[10] OMB Reports Significant HSPD-12 Implementation Progress but Areas for Improvement Identified, OMB web site http://www.whitehouse.gov/omb/pubpress/2008/103108_hspd12.html, dated October 31, 2008.

[11] The PMO calculated the 73 percent completion by using a total Treasury population of 104,520.  This population improperly excluded seasonal employees and contractors who had not yet been issued badges.  The total population of employees and contractors was 127,922.  We used this number for our calculations.

[12] Lack of Proper IRS Oversight of the Department of the Treasury HSPD-12 Initiative Resulted in Misuse of Federal Government Resources (Reference Number 2008-20-030, dated December 14, 2007).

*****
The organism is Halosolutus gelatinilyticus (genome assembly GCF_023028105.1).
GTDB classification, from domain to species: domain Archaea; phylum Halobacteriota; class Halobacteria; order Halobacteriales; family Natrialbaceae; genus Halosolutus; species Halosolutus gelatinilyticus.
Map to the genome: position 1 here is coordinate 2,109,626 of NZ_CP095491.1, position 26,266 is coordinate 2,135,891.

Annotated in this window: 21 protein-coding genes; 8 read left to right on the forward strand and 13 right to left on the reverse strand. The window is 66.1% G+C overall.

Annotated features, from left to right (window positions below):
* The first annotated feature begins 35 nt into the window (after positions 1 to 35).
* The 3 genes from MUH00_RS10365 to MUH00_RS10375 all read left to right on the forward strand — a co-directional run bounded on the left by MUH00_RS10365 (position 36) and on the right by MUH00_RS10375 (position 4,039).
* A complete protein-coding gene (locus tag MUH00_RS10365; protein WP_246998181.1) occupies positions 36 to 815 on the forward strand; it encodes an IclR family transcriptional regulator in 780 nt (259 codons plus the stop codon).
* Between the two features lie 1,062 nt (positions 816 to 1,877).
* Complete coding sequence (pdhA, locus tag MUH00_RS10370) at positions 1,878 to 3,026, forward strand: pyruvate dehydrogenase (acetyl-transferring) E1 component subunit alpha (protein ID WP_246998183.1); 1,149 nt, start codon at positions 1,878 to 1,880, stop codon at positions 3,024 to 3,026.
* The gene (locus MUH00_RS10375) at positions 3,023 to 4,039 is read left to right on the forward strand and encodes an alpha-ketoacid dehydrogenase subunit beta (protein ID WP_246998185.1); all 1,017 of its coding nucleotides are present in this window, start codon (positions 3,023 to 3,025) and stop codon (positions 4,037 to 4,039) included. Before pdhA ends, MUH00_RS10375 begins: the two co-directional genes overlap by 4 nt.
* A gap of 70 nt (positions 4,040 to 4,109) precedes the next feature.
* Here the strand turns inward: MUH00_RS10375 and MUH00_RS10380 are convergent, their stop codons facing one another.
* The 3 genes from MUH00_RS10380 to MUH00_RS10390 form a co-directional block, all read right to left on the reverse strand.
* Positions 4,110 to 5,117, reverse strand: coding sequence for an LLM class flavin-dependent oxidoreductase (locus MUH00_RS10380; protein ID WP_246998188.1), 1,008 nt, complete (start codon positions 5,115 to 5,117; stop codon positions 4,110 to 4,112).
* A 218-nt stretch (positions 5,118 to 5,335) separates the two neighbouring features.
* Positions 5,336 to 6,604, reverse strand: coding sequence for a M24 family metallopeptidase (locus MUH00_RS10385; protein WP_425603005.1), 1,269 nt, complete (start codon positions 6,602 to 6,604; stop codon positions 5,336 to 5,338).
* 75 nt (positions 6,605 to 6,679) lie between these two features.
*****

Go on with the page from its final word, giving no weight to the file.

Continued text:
[13] Policy for a Common Identification Standard for Federal Employees and Contractors (signed by President Bush on August 27, 2004).  This Directive requires all Federal Government agencies to meet standards for issuing identification badges that will be used for entering Federal Government facilities and accessing computer systems.

[14] Lack of Proper IRS Oversight of the Department of the Treasury HSPD-12 Initiative Resulted in Misuse of Federal Government Resources (Reference Number 2008-20-030, dated December 14, 2007).

[15] See Appendix IV for a glossary of terms.